Cystic Fibrosis is a lung disease caused by a mutated gene. This gene called the CFTR gene causes a protein to not allow salt or water to flow through a cell properly. This produces a thick, sticky mucus to collect in the lungs and other organs. In order for a person to get this disease, the parents both have to be carriers of this disease. Usually a person is diagnosed within the first year of life. In the United States 1 in 2,500 to 3,500 Caucasian Americans, 1 in 17,000 African-Americans, and 31,000 Asian-Americans will have this disease.
A parent might notice differences in their child if they have this disease. As a baby, a child’s skin may taste salty when kissed, or not be able to have bowel movements at first. As the child progresses in age persistent coughing, at least 3 times as often than an unaffected person, common infections, and poor growth or weight. Later in life, ducts in the liver, the biliary tract and the pancreas are affected. These blocked ducts reduce the secretion of digestive enzymes and disrupt the breakdown of the absorption of food. Some ways to tell if a person has cystic fibrosis is to do a number of tests. These test are necessary because a person with cystic fibrosis does not look sick from the outside, they look healthy. Blood tests, lung function tests, sweat tests, and chest x-rays are the most common types of diagnosis procedures.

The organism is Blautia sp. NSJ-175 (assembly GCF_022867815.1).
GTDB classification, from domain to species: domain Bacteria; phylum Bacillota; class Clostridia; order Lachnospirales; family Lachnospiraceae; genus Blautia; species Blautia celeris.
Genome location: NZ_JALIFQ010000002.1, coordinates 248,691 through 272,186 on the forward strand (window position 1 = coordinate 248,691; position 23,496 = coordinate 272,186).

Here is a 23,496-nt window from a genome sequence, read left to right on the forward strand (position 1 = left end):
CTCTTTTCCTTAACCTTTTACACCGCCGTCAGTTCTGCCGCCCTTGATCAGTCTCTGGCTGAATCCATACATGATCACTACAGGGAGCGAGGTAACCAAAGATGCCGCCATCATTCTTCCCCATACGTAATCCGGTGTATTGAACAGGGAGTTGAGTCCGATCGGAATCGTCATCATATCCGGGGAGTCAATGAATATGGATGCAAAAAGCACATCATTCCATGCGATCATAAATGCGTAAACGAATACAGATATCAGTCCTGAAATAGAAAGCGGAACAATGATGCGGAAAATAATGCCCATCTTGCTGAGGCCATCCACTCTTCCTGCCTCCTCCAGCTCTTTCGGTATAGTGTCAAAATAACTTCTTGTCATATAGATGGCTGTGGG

Blood tests will show that there is a mutated gene. Lung function tests will show how well the capacity of lungs are. If the FEC1/FVC (Expiratory volume-one second/ Forced Vital Capacity) is equal to or greater than 80% the patient is in normal range. Sweat tests show a high chloride level because of the salt in the cells. Chest x-rays show the flu...
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... cause. Many of these events are held all year round. This helps to create a constant flow of support and funding. This allows the laboratories to work on medications and research throughout the length of the year. With so many people, this disease is the most supported disease in the world besides HIV/AIDS.
In Conclusion, cystic fibrosis is a dangerous, uncured, and widespread disease. Treatments and medications are available to lessen the effects of the disease, but they will not always keep the disease at bay. It is important to be aware of the risks and dangers. The more people are aware of this disease the more likely scientists and medical specialists may find a breakthrough in the cure. This would save many people in the world from dying young. That is why many of the people with this disease try to live life to the fullest and make everyday special for them.
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